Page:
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Negative Emotions in the Pathway to Self-Esteem
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On the last track we discussed the four R's of regaining self-esteem. Have you found, like I have, that as your client grows through these four R's some resulting emotions they may experience are: fear, guilt, a feeling of going crazy, and anger?
Jonathan, a 28 year old payroll clerk for a small manufacturing plant, reported feeling completely isolated from the rest of the world. Jonathan stated, "Ever since I left home I've felt that I won't be able to make a living, and I'll be out on the street. I used to have some money in the bank, but since Amy left, I live paycheck to paycheck. She used to pay half the rent. I always have a knot in my stomach when I get my paycheck. Last Friday, I threw-up when I got home. I'm afraid I won't have enough money, and I won't be able to pay my rent."
Jonathan's fear of financial failure had caused him to put his life on hold. Jonathan told me, "I feel that if I don't work all the time I won't be able keep up at work. But since I'm on salary, no matter how many hours I work I still make the same amount of money."
Four Key Feelings in the Emotional Roller Coaster
Have you found that most clients who are trying to overcome Lifetraps have negatively focused lives? Have your clients already tried a variety of strategies to overcome their Lifetrap? In this case, Jonathan's fear of being homeless created an emotional roller coaster for him. When his strategy of coping failed, he felt a variety of emotions and was on "an emotional roller coaster." I've found that at the core of this emotional roller coaster there are four key feelings. See if this has been your experience as well. Four key feelings that facilitate the "I'm Unlovable" or "I'm unworthy" mindset are fear, guilt, the feeling of "going crazy," and anger.
♦ Feeling # 1 - Fear
The first key feeling is fear. As you know, your clients become accustomed to living their lives in a particular way. Jonathan feared that anything he did would make his situation worse. Fear of change often prohibited him from seeking help in the past and making effective change. Jonathan stated "I know I work too much. I never see my friends anymore. I know I'll never meet anyone like Amy. But if I can't pay my bills and get evicted, they aren't going to want to be my friend anyway, so what does it matter?"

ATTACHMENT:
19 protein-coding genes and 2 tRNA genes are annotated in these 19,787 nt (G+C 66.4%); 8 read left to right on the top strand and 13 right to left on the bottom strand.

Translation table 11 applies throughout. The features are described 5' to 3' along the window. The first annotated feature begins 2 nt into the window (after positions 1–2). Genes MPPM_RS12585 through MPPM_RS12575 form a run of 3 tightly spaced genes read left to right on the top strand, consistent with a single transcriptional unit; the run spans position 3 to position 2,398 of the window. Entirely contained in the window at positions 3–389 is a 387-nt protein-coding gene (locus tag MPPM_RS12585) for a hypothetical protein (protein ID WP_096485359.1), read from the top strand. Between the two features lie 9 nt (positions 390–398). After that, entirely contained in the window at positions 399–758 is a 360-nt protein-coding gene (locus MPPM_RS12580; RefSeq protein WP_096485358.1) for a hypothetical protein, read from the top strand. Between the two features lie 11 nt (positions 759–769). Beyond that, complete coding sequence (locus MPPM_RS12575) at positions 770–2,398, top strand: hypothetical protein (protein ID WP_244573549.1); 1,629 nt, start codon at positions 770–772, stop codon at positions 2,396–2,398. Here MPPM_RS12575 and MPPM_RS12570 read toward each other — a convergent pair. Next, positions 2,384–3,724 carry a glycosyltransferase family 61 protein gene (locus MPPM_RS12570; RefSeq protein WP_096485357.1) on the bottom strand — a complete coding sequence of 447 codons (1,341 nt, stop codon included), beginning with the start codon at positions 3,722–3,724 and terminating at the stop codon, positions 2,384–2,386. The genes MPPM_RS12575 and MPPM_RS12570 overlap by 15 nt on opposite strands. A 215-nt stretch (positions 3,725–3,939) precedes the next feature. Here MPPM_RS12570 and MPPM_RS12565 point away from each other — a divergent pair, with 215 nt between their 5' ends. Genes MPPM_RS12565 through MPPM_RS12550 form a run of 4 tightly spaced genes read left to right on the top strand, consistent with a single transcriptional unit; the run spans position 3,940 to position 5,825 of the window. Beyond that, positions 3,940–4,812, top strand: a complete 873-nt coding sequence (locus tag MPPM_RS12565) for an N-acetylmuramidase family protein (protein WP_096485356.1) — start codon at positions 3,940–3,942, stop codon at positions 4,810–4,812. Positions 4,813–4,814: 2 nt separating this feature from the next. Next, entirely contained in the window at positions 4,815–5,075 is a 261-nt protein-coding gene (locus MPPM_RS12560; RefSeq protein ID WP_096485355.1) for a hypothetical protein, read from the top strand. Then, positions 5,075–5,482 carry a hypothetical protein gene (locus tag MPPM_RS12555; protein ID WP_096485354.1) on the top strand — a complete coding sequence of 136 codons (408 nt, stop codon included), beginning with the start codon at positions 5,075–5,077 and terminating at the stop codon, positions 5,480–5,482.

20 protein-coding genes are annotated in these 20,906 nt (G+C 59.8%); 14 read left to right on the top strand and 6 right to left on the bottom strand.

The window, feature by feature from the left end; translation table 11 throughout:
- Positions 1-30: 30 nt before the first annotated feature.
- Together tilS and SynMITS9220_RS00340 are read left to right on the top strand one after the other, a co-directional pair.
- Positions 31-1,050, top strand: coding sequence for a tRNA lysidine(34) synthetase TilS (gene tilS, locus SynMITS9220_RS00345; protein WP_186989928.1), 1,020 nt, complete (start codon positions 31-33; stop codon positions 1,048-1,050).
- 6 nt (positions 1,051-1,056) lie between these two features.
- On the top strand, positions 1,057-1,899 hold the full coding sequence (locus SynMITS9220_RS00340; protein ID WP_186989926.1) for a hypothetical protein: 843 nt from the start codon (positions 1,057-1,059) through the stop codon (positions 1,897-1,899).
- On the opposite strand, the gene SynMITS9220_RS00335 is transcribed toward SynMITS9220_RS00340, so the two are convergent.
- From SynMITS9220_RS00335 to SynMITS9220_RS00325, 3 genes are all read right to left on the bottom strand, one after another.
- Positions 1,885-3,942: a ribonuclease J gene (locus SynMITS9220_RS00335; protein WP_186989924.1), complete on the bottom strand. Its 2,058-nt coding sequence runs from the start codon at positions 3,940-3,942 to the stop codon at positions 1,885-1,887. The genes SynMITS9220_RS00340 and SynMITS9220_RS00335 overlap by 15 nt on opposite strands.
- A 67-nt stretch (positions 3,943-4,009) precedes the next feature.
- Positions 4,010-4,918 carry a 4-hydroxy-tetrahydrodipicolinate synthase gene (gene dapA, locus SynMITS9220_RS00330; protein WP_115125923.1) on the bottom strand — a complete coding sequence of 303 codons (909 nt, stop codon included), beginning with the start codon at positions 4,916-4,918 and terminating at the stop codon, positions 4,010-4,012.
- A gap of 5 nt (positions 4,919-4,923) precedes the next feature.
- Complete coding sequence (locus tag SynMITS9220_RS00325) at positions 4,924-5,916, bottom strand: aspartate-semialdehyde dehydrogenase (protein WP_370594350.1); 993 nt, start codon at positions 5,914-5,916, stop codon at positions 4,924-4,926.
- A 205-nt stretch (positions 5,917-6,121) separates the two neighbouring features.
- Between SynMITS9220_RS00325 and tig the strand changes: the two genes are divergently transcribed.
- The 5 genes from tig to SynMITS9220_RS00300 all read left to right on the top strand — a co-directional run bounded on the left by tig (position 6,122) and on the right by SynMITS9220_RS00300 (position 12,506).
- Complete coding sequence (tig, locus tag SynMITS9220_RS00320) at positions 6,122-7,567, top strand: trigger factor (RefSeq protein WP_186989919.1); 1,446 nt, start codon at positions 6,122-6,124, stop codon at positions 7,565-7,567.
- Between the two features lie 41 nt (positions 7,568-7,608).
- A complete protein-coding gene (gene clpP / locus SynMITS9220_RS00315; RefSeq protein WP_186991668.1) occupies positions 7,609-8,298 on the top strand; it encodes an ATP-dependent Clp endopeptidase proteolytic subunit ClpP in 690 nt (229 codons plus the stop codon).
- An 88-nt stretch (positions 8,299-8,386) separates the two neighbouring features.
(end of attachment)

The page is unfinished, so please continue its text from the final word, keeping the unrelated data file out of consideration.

♦ Visualization of a Container Technique
What do you do with your clients, like Jonathan, whose fear of not being able to financially maintain their lifestyle puts them on an emotional roller coaster? Here's what I did. I used a self-soothing technique to decrease the intensity of Jonathan's fear. Self-soothing allowed Jonathan to experience quick physiological and emotional relief. I asked Jonathan to sit comfortably in his chair and imagine a container two feet in front of him. I then asked Jonathan to transfer his fear of being homeless into the container as he counted from 1 to 3. Is the visualization of a container a technique you might utilize with your fearful client?
♦ Feeling # 2 - Guilt
The second key feeling on the emotional "I'm Unlovable" roller coaster is guilt. Do you agree? As you know, constant worrying leaves many clients feeling like they always need to defend themselves from their fears. Jonathan's feeling that he wasn't good enough, wasn't going to survive, and that he was unlovable wore down his resistance to his internal guilt criticisms. One source of guilt came from not being able to keep himself happy and have his needs met ever since Amy left. A second source of guilt for Jonathan happened when he took the blame for not being able to make Amy happy.